And you know why they're saying this, Chris. This is in-a way of trying to create fear of the other, fear of a black president. It's-it's nothing new. It's an old story. It was, I think, unfortunately, inevitable when we finally elected a black president.

But that's what-where the problem lies. It lies in the weakness of the Republican leadership as it is and in the strength of the crazy fringe that's-that's in their media.

BUCHANAN: All right, let me disagree...


MATTHEWS: What about his point, that people like Dobbs and Beck and Rush have been pushing this story?

BUCHANAN: Well, you know, maybe they...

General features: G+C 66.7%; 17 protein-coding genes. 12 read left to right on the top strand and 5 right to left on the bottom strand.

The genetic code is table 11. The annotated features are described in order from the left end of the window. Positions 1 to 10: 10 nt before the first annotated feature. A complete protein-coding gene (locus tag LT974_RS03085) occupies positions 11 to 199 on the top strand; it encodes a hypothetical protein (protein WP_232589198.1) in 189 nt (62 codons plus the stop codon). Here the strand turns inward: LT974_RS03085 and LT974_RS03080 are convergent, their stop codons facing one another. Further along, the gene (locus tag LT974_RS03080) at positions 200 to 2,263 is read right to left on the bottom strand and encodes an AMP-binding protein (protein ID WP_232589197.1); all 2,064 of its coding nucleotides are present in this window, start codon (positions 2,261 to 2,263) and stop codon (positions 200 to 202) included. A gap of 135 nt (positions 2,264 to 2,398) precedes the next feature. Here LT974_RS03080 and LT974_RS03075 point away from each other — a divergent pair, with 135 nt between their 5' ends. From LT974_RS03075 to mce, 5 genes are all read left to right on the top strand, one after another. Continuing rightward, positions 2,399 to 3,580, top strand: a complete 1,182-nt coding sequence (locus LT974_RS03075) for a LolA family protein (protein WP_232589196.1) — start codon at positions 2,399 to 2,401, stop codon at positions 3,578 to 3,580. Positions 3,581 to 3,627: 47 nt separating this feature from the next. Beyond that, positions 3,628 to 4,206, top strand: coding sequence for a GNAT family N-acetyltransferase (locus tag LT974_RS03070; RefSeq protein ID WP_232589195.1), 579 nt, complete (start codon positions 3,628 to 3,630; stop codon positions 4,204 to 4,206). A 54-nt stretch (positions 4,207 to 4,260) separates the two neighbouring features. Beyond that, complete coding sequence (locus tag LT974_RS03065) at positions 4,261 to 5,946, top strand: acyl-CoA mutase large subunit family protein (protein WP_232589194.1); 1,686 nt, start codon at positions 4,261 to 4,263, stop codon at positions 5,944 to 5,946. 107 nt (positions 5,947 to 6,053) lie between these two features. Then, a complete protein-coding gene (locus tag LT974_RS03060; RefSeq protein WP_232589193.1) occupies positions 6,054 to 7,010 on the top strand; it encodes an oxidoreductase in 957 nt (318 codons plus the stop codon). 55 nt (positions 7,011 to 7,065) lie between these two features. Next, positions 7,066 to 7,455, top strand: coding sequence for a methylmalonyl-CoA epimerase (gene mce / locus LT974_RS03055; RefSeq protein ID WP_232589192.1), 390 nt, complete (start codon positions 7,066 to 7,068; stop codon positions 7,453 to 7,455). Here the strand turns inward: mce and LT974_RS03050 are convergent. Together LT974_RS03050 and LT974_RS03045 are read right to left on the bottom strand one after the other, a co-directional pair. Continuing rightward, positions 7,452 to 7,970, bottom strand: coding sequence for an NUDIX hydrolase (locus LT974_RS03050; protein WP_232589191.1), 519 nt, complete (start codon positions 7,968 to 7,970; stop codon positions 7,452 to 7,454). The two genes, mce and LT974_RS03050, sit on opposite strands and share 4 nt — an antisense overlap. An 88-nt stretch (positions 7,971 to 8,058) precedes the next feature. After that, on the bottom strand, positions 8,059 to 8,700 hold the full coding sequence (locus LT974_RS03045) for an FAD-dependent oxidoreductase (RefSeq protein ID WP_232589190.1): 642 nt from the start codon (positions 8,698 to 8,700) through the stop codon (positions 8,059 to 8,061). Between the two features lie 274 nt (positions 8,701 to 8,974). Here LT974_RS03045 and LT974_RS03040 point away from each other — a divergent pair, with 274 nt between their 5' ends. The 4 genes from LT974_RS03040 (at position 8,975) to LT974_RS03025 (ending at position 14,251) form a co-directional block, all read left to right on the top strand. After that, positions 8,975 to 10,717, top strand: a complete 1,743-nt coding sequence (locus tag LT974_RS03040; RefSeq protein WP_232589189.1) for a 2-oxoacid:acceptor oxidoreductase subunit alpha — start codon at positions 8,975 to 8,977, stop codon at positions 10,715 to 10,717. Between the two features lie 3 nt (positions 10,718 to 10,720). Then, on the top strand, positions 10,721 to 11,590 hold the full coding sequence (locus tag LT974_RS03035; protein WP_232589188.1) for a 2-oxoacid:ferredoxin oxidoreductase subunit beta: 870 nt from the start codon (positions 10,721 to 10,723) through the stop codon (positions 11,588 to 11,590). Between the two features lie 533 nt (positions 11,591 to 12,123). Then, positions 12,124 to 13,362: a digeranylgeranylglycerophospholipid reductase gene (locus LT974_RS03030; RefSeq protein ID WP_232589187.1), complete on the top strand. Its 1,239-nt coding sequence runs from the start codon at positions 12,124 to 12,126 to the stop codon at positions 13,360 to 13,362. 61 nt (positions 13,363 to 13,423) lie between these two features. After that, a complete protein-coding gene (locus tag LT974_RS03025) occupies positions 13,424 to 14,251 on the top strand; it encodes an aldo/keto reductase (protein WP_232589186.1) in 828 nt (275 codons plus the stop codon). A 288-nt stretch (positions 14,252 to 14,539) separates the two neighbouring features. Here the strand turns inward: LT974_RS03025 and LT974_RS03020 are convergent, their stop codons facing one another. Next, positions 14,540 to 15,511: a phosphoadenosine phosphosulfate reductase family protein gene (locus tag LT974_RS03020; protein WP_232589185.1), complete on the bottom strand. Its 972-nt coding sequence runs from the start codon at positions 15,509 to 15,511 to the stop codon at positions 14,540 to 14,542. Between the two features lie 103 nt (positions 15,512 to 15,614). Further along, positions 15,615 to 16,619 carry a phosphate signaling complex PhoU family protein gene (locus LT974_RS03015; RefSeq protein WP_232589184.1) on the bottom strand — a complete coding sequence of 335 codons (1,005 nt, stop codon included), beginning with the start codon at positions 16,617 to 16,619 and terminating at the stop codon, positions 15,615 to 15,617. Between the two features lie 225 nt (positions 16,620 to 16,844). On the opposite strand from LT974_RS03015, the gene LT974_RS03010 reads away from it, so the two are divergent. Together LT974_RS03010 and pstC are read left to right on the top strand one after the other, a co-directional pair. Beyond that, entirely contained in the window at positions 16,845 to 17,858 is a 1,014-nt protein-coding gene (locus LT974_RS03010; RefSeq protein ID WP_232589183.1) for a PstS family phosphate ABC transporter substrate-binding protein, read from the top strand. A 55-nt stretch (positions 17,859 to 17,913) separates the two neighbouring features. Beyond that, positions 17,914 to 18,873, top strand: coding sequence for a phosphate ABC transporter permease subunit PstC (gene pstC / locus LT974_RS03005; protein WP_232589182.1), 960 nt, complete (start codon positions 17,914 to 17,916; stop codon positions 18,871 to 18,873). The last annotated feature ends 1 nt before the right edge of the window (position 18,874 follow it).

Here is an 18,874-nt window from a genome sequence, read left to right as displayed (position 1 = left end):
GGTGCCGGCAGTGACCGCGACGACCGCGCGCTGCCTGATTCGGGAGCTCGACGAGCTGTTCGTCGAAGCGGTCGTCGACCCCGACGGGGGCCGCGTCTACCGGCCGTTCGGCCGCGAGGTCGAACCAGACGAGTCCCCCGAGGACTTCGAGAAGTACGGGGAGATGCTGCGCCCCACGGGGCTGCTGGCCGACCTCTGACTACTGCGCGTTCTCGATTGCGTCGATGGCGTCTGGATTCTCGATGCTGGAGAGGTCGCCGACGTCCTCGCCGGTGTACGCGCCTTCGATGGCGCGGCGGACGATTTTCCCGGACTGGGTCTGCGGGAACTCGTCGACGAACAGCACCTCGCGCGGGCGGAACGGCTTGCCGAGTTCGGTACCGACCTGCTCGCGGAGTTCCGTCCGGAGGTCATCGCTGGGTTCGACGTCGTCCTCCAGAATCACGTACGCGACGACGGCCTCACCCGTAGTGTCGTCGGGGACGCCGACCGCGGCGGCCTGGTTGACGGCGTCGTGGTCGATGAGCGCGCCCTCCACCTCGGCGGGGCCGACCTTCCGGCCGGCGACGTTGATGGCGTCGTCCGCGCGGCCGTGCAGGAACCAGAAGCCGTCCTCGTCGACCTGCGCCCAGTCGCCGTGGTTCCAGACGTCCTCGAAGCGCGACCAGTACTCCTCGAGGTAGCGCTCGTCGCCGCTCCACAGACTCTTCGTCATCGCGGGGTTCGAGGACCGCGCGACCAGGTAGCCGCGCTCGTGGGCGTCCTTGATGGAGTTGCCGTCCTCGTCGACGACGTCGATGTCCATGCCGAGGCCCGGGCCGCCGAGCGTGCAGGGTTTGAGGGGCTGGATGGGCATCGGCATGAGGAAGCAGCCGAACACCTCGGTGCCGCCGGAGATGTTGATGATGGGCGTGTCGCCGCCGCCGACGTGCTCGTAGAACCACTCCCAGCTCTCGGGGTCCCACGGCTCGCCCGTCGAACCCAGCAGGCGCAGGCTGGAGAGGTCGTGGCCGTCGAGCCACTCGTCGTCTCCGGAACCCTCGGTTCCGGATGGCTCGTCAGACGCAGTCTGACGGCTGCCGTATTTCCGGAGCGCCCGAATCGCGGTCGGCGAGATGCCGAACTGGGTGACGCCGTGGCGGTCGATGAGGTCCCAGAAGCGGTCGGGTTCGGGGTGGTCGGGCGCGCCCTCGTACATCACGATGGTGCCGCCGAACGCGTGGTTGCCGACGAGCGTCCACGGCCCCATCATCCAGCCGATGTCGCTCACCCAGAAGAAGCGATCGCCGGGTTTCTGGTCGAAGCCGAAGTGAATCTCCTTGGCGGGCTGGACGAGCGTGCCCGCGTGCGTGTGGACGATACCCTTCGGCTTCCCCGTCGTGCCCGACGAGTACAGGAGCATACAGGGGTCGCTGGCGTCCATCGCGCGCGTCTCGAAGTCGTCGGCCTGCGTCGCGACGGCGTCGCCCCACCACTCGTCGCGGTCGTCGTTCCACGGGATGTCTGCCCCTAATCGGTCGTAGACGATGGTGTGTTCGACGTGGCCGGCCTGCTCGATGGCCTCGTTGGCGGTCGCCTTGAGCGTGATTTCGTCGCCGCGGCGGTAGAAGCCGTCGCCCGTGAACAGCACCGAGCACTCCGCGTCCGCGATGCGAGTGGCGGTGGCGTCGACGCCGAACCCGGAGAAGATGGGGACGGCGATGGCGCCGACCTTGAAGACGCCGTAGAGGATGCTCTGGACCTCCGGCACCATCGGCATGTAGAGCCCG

MATTHEWS: And they push other stories related to it.

BUCHANAN: Maybe they believe it, but I will say this. Listen, Chris, the Republican Party is not in bad shape. The Republican Party is getting in better shape.


MATTHEWS: Because of this?

BUCHANAN: It's not this. They're taking down health care. They got this global warming is now a hoax. The stimulus bill...


MATTHEWS: You think global warming is a hoax?

BUCHANAN: I do think it's a hoax.


MATTHEWS: It's a hoax?

BUCHANAN: I think it goes up and down. The idea this is some grave, horrible...

MATTHEWS: There's no-CO2 emissions, greenhouse gases doesn't exist? None of that exists?

BUCHANAN: No, it does-of course it exists. The idea that we're all going to die of this is utter nonsense. It's a power transfer to governments here and government...


MATTHEWS: And the motivation is what?

BUCHANAN: And the motivation is power. It always is in government programs...


MATTHEWS: So-so, people like Al Gore have cooked this up to get what?